It's March of 1978 and a battered, steaming wreck lays at the bottom of a 50-foot cliff. Former boxing champion and football star Johnny Beam is found crumpled and broken behind the steering wheel. Beam was a gambler, in trouble with the law—and now dead. Was it an accident? Suicide? Murder? How did the former hero end up like this? In the lily-white northern town of Zenith, Minnesota, only one thing was certain: Johnny Beam stood out like a fly in a bottle of milk.
Fly in the Milk is a work of crime fiction, a provocative tale of death, betrayal and hypocrisy spanning three generations.
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About the Author
- Northwoods Pulp: Four Tales of Crime and Weirdness
- Fatally Flawed
- Northwoods Standoff
Most Helpful Customer Reviews
Mystery, crime, historical--a n ice blend of both in the pulp genre world. What can I say, I like the underworld:)
Fly in the Milk was a difficult book for me to get through. It was difficult to get through because some of the writing style was a little too low for me. There were a few words that were said throughout the book that was hard for me to keep reading since they are very inappropriate. That being said, I didn’t totally dislike the book. It had a great story and really piked my interest in the character Johnny. It was a good book with a good story, just not my style of a book. The language used added to the time that it was written in, but it was something that I did not prefer. I give this a 4 out of 5 just because it was written well and had a good story, but it was something I didn’t like as much.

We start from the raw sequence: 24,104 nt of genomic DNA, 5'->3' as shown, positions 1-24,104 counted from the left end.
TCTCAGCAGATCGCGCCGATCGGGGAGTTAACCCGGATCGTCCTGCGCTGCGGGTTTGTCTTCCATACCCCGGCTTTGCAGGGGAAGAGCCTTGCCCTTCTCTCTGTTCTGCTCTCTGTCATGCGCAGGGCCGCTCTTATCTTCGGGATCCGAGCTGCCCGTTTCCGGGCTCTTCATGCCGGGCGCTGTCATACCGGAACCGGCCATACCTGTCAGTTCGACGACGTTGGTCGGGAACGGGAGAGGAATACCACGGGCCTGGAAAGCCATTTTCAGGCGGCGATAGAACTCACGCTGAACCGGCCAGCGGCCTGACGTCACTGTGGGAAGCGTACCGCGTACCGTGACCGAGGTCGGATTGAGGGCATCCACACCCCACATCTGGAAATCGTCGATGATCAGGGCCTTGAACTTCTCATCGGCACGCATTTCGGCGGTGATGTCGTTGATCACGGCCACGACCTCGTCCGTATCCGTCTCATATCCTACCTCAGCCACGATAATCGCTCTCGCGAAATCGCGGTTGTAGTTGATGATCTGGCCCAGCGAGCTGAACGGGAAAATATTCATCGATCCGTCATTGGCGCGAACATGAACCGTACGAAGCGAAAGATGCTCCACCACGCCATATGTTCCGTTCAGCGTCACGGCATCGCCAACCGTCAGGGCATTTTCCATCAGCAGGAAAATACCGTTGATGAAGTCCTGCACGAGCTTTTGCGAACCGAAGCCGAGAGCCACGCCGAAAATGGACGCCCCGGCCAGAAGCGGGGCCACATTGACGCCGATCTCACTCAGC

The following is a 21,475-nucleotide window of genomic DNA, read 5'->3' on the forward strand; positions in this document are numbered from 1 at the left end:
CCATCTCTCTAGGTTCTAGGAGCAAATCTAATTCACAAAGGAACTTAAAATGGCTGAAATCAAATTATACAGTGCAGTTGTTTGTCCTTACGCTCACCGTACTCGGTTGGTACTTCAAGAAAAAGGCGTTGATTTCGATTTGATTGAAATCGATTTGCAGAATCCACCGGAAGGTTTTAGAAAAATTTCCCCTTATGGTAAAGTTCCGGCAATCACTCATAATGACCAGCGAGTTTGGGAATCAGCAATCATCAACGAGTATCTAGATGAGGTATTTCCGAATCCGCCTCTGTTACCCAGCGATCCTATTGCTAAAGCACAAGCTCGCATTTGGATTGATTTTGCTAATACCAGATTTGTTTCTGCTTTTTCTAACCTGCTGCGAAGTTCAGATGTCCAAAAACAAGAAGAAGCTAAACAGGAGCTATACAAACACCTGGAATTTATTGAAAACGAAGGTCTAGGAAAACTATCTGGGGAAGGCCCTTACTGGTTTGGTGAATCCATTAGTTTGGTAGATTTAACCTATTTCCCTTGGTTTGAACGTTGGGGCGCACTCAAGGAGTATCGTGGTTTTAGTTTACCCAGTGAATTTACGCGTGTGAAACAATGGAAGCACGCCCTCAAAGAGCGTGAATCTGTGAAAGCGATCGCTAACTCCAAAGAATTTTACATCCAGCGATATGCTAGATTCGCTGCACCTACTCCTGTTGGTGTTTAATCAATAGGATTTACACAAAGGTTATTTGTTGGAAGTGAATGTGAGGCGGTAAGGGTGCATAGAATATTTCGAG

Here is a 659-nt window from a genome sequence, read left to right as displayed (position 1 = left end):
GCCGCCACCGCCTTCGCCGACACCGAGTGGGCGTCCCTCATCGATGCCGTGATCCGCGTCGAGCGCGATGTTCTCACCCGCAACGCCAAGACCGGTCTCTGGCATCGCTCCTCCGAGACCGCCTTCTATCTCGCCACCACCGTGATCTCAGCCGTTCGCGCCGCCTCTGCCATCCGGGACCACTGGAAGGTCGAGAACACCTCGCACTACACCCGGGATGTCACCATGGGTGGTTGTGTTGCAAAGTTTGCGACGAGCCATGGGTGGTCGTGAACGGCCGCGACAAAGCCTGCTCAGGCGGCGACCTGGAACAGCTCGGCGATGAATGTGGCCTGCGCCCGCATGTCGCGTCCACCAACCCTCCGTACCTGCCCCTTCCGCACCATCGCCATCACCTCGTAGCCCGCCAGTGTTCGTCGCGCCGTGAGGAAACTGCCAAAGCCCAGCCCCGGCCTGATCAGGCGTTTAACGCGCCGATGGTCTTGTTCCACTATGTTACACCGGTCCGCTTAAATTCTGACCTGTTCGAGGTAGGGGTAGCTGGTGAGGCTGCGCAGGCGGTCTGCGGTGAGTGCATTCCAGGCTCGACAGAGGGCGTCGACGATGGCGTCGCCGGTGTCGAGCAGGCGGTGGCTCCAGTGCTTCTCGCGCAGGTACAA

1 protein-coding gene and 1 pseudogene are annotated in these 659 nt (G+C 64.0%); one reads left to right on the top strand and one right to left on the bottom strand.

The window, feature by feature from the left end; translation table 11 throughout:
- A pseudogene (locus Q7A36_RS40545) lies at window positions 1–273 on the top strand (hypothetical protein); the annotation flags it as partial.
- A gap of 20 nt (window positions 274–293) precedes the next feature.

What can I say about this book? It wasn't at all what I was expecting. I liked it, though I didn't love it. The story begins with a car crash that appears to be an accident but there is something around the scene that make the investigators believe there is something else going on. Who was in that car? The legendary boxer Johnny Beam. The story is about him and his not so neat life. You could think he had it all, fame, money, women but being the son of a former prostitute and a pimp and in addition, a black man in the 1950-1960's is not an easy task. In the book you also get to read some of his parents story. Personally I couldn't relate very much to him. On the contrary, he annoyed me most of the time. He kept making the wrong choices even when he had many options, sometimes It seemed he was gonna change and then again, no... The writing was good, a mere reflection of those times but I enjoyed it. It's an adult book and has curses and explicit vocabulary that made it sound a little harsh though. The dialogues were very good and made it more enterteining. I found very interesting the descriptions of the cities and how well the T.K O'Neill created a background for his character. At some parts, nevertheless, the story becomes boring. For example when the author starts explaining about the alcohol restriction laws and manufacture, I mean, it is useful to set the story but not so many details are needed. Or when he spends a few pages explaining Johnny's relation with his neighbours... It makes the reader's attention deflect from the main storyline. (at least that happened to me) In short, a complete reading, not my favorite, but a good one and I hope everybody enjoys it!
Plot moves all over. Hard to follow
Loved the boxing scene in first chapter--could smell the sweat and the fear as if I were there. Author writes a good story--I'm a fan of realistic dialogue, and he has the knack. Fun to read on e-reader.